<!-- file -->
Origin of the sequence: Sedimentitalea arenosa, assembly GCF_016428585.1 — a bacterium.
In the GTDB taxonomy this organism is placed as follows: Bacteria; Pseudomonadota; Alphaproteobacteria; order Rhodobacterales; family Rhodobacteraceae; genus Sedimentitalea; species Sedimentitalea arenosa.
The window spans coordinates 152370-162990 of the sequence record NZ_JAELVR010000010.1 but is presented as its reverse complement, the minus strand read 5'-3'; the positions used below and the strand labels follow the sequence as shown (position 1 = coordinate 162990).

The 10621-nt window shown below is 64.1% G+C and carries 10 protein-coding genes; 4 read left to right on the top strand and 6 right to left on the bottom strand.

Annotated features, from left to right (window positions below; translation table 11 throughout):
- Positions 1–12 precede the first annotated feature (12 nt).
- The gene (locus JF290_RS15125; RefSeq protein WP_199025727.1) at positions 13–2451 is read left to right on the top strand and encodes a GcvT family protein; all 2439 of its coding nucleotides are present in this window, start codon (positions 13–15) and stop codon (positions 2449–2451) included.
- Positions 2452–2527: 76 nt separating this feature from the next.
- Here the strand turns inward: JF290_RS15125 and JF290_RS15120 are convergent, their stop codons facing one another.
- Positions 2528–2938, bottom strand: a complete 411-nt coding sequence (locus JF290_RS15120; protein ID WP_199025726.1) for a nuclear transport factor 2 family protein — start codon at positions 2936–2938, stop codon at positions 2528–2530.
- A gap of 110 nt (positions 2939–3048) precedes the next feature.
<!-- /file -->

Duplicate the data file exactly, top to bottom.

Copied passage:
Origin of the sequence: Sedimentitalea arenosa, assembly GCF_016428585.1 — a bacterium.
In the GTDB taxonomy this organism is placed as follows: Bacteria; Pseudomonadota; Alphaproteobacteria; order Rhodobacterales; family Rhodobacteraceae; genus Sedimentitalea; species Sedimentitalea arenosa.
The window spans coordinates 152370-162990 of the sequence record NZ_JAELVR010000010.1 but is presented as its reverse complement, the minus strand read 5'-3'; the positions used below and the strand labels follow the sequence as shown (position 1 = coordinate 162990).

The 10621-nt window shown below is 64.1% G+C and carries 10 protein-coding genes; 4 read left to right on the top strand and 6 right to left on the bottom strand.

Annotated features, from left to right (window positions below; translation table 11 throughout):
- Positions 1–12 precede the first annotated feature (12 nt).
- The gene (locus JF290_RS15125; RefSeq protein WP_199025727.1) at positions 13–2451 is read left to right on the top strand and encodes a GcvT family protein; all 2439 of its coding nucleotides are present in this window, start codon (positions 13–15) and stop codon (positions 2449–2451) included.
- Positions 2452–2527: 76 nt separating this feature from the next.
- Here the strand turns inward: JF290_RS15125 and JF290_RS15120 are convergent, their stop codons facing one another.
- Positions 2528–2938, bottom strand: a complete 411-nt coding sequence (locus JF290_RS15120; protein ID WP_199025726.1) for a nuclear transport factor 2 family protein — start codon at positions 2936–2938, stop codon at positions 2528–2530.
- A gap of 110 nt (positions 2939–3048) precedes the next feature.